As part of the permitting process, the proposed open pit uranium mine in Fremont County, Wyoming had to demonstrate that it would not impact flows on Crooks Creek, a tributary to the Sweetwater River, which is then a tributary to the North Platte River. LWS developed a MODFLOW model of the pit to assess changes in ground water flow patterns due to dewatering and subsequent mining of the open pit, which was to be completed in phases. The results of the LWS modeling were used by Energy Fuels to obtain a mine permit from the Division of Environmental Quality.

Sustainable Water Resources Water Supply Development Project:  

LWS has use the existing Rio Grande Decision Support Systems (RGDSS) numerical ground water flow model, developed in MODFLOW, to evaluate both the ability to develop a 35,000 ac-ft/yr water supply project as well as assess potential injury to other water rights within the basin. Given the need for an augmentation plan to offset depletions associated with the proposed water supply project, multiple analyses were completed to assess the most efficient means to develop an augmentation water supply.

Spear T Ranch: 

The Ranch is located in Morrill County, Nebraska and it has two surface water permits for diversions from Pumpkin Creek. However, over the years ground water use has increased upgradient from the Ranch such that surface flows have continued to diminish due to the hydraulic interaction between the local ground water table and the surface flows and Pumpkin Creek. LWS was requested to develop a numerical surface water/ground water model of Pumpkin Creek and the associated alluvial ground water system, using MODFLOW, to assess the magnitude of injury to the Spear T Ranch water rights. This case was pursued in Nebraska District Court (CI03-16).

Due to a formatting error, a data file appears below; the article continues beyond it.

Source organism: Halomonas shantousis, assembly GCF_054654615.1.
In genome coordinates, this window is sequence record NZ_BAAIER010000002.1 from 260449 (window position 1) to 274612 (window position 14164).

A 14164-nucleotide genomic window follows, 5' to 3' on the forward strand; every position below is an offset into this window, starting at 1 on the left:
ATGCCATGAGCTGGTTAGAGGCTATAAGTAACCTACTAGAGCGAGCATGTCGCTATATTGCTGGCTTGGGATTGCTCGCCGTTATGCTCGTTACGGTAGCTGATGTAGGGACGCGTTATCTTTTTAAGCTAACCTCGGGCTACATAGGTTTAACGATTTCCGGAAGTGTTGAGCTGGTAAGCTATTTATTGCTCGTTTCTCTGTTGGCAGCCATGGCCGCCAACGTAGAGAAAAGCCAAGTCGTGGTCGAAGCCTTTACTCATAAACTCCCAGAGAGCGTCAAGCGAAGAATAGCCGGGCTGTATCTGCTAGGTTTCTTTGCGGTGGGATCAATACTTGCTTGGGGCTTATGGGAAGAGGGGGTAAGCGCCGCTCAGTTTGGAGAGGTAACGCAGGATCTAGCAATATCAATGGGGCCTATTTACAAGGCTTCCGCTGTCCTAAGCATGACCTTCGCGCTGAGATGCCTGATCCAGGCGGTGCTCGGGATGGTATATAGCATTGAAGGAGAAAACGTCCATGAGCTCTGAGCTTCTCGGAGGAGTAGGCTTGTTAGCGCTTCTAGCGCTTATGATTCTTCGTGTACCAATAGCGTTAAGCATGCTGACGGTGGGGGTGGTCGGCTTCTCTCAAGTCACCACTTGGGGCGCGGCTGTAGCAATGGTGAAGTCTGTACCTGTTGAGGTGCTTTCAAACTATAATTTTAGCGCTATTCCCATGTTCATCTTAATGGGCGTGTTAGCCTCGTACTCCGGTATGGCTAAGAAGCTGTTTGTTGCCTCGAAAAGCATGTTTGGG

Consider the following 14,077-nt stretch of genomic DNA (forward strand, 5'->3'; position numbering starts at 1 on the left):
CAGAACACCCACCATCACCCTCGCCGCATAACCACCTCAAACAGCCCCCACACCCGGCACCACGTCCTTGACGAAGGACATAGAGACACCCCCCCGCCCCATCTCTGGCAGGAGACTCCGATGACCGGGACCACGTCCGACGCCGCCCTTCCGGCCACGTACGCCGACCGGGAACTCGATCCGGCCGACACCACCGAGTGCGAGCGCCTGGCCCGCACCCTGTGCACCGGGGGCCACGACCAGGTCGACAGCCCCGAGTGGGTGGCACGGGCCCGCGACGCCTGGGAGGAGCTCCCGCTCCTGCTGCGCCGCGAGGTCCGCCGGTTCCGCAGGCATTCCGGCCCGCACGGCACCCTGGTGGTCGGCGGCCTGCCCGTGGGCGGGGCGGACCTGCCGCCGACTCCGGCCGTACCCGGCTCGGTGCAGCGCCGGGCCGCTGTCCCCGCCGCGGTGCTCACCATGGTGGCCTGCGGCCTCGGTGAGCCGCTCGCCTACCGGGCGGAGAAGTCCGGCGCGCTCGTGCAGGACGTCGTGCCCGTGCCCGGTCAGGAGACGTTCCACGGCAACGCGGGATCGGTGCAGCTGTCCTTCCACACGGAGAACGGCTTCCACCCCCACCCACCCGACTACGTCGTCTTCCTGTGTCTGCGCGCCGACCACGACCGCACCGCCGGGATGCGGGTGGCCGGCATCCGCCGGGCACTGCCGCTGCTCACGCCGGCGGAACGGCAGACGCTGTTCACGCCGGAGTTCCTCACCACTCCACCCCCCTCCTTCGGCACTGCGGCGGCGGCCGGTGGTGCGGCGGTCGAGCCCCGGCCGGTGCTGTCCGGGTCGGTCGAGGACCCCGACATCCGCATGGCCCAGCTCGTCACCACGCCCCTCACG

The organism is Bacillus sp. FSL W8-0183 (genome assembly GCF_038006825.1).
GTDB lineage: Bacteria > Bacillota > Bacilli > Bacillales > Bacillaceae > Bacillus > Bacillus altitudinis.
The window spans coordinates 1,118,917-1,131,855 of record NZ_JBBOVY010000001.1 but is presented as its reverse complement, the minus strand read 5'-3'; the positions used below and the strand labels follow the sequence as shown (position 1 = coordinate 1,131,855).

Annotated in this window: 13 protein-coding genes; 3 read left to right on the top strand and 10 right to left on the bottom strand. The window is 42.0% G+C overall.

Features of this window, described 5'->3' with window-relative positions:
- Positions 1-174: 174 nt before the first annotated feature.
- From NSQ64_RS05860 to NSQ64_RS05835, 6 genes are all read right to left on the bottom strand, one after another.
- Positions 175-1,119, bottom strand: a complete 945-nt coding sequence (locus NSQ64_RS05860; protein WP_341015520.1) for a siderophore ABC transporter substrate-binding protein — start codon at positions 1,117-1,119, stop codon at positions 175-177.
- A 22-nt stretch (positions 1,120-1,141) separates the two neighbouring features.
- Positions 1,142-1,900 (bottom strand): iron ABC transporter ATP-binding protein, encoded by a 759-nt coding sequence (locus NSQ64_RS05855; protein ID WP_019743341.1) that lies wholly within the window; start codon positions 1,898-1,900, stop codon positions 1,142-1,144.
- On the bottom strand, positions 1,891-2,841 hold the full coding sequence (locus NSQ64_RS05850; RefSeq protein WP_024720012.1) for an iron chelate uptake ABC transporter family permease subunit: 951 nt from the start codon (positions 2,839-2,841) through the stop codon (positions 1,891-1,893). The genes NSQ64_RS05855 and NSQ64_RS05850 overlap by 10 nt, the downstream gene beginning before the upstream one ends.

San Luis Gold Project:

As part of the permitting process related to the Tailings Storage Facility (TSF) LWS personnel used a MODFLOW model with MT3DMS to assess potential water quality issues should any water escape the TSF. The model was designed to specifically evaluate the attenuation of both flow and constituents of concern downstream as any theoretical release of water would exit an unnamed tributary of Culebra Creek where the TSF was located and flow into the Valley Fill aquifer. The Town of San Luis has two municipal production wells completed in the Valley Fill aquifer a few miles down gradient of where any theoretical release of water would enter the Valley Fill aquifer from the TSF. The model demonstrated that there would be no impact to the Town’s municipal production wells.

CF Industries Manufacturing and Distribution Facilities: 

LWS personnel have prepared a number of ground water flow models related to assessing the fate and transport of fertilizer materials released to local ground water aquifers through operations and, in some cases, spills. Initial ground water investigations, including the installation of monitoring wells and collection of water quality data, have been conducted to develop the necessary information to then prepare ground water models to assess not only the fate and transport of constituents of concern (COCs) but also to identify issues related to regulatory agencies, e.g., containment of COCs within the property, attenuation of COC concentrations, and development of remediation actions. LWS personnel have assisted at sites in Tennessee, New York, Indiana, Illinois, Missouri, and Nebraska.